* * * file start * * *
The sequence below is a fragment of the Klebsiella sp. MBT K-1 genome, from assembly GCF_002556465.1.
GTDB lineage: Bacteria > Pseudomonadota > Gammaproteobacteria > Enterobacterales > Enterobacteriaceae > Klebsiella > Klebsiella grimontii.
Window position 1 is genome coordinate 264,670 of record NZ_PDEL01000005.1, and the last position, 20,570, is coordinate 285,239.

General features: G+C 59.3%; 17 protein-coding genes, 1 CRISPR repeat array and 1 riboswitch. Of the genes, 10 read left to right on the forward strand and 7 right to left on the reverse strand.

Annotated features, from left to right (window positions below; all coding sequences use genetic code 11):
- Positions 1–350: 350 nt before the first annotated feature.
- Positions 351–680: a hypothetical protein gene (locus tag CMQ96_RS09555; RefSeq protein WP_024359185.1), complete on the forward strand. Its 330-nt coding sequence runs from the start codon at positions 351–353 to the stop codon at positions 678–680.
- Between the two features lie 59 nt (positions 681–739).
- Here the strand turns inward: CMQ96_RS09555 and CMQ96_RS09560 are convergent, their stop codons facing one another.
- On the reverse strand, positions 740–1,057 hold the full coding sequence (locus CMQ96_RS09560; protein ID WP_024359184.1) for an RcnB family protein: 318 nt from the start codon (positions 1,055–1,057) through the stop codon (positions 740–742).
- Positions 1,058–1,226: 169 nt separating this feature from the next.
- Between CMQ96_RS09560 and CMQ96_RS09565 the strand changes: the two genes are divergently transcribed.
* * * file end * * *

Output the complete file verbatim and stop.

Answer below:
The sequence below is a fragment of the Klebsiella sp. MBT K-1 genome, from assembly GCF_002556465.1.
GTDB lineage: Bacteria > Pseudomonadota > Gammaproteobacteria > Enterobacterales > Enterobacteriaceae > Klebsiella > Klebsiella grimontii.
Window position 1 is genome coordinate 264,670 of record NZ_PDEL01000005.1, and the last position, 20,570, is coordinate 285,239.

General features: G+C 59.3%; 17 protein-coding genes, 1 CRISPR repeat array and 1 riboswitch. Of the genes, 10 read left to right on the forward strand and 7 right to left on the reverse strand.

Annotated features, from left to right (window positions below; all coding sequences use genetic code 11):
- Positions 1–350: 350 nt before the first annotated feature.
- Positions 351–680: a hypothetical protein gene (locus tag CMQ96_RS09555; RefSeq protein WP_024359185.1), complete on the forward strand. Its 330-nt coding sequence runs from the start codon at positions 351–353 to the stop codon at positions 678–680.
- Between the two features lie 59 nt (positions 681–739).
- Here the strand turns inward: CMQ96_RS09555 and CMQ96_RS09560 are convergent, their stop codons facing one another.
- On the reverse strand, positions 740–1,057 hold the full coding sequence (locus CMQ96_RS09560; protein ID WP_024359184.1) for an RcnB family protein: 318 nt from the start codon (positions 1,055–1,057) through the stop codon (positions 740–742).
- Positions 1,058–1,226: 169 nt separating this feature from the next.
- Between CMQ96_RS09560 and CMQ96_RS09565 the strand changes: the two genes are divergently transcribed.